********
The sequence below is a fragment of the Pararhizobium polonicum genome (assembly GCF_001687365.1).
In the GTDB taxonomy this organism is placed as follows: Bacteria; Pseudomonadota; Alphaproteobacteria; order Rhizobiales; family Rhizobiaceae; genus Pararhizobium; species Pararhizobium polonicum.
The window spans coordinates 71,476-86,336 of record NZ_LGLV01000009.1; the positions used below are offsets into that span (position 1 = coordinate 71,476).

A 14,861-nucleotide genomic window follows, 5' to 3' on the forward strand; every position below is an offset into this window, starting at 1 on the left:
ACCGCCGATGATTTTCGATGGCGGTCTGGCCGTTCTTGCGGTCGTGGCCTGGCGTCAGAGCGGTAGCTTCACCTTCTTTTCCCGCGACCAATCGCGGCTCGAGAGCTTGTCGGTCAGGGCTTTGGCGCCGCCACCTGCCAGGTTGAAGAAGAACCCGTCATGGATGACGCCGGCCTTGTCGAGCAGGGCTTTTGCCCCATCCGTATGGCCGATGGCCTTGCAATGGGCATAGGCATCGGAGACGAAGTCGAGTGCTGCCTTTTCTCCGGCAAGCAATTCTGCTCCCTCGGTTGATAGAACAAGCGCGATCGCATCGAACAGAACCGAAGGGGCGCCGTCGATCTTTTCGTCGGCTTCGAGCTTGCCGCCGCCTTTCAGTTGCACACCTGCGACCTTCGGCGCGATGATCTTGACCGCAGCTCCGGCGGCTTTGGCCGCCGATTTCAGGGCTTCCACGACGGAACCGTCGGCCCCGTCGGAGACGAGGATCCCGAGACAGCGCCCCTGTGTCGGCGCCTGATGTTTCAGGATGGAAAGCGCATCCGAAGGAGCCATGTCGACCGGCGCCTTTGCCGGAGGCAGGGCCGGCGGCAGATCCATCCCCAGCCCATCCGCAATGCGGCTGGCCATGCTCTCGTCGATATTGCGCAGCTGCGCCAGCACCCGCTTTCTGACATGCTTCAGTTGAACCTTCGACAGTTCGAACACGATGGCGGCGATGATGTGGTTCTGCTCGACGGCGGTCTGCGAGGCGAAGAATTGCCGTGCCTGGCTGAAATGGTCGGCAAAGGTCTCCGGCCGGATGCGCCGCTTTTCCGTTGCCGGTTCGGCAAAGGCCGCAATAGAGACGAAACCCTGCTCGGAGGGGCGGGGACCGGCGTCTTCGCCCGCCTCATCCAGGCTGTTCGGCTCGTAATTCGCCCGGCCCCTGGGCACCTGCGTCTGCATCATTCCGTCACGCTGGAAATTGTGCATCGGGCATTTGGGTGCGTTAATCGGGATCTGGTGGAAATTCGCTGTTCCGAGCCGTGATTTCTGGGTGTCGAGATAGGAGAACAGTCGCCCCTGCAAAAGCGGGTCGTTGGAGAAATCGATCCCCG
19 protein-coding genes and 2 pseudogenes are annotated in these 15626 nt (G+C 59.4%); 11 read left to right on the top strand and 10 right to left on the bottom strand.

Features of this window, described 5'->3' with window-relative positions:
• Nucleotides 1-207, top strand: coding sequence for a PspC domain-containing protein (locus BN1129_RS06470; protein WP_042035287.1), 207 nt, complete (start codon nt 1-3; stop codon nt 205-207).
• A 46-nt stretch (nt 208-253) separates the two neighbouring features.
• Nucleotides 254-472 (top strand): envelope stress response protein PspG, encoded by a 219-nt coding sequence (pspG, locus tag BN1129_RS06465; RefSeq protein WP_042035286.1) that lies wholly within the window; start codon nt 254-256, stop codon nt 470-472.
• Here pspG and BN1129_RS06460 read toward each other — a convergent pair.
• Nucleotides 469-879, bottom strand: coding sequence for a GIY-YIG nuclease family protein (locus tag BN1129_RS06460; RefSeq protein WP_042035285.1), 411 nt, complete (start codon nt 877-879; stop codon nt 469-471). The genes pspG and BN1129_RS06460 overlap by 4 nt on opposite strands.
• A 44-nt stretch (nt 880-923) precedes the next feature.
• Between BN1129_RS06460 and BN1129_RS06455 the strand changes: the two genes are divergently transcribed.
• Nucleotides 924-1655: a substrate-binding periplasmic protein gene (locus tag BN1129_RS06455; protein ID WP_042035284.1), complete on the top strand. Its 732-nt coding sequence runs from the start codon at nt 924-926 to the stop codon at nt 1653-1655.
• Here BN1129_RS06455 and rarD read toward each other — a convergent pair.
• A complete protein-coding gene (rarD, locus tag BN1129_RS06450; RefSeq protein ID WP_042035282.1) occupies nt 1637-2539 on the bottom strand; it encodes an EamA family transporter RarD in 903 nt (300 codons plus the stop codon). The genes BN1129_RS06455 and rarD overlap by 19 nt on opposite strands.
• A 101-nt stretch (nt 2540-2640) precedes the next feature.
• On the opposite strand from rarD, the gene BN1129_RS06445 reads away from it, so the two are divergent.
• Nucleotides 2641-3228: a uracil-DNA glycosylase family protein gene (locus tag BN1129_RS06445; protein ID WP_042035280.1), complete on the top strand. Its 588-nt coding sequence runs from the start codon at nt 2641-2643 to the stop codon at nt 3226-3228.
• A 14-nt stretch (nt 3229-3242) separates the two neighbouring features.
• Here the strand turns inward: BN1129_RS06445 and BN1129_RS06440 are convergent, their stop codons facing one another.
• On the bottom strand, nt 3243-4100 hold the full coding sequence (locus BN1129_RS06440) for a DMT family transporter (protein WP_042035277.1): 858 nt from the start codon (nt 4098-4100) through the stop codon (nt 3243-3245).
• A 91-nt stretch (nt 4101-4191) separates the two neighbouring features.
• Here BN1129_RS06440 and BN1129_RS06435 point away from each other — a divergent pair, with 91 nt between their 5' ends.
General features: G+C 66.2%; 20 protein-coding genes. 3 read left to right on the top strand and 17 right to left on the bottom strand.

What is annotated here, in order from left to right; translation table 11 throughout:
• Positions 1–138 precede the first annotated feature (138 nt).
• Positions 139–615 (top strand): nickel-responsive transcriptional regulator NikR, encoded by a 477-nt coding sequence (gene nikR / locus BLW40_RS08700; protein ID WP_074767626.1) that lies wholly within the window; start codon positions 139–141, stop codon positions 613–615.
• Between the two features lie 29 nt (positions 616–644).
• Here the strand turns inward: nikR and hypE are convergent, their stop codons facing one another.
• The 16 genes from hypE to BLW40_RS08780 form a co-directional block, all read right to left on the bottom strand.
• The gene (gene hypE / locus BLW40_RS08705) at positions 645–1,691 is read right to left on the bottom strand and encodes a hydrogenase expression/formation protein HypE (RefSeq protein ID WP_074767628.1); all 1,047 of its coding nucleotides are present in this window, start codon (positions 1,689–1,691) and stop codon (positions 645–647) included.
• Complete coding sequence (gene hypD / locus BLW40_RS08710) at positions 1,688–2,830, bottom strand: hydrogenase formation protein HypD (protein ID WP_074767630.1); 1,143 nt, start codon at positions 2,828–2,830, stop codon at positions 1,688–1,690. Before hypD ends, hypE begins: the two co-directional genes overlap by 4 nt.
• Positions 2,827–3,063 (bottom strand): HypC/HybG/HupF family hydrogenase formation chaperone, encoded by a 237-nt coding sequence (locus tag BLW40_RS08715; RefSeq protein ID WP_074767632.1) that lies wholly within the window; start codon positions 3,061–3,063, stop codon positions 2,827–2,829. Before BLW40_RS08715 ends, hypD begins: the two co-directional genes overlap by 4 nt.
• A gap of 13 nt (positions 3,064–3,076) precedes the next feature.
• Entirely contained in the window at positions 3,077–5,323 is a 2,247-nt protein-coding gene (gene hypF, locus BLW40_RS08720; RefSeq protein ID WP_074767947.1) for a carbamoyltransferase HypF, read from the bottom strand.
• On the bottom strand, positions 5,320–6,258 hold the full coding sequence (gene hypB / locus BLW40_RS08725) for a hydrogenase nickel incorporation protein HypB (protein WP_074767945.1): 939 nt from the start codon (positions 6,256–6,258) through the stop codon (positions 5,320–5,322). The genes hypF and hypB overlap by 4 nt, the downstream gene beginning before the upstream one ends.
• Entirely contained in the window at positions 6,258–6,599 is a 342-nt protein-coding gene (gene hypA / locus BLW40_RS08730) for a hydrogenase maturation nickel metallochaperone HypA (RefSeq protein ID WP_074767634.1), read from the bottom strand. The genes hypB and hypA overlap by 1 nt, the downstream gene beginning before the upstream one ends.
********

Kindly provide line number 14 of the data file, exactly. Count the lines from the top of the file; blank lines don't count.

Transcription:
• Between BN1129_RS06460 and BN1129_RS06455 the strand changes: the two genes are divergently transcribed.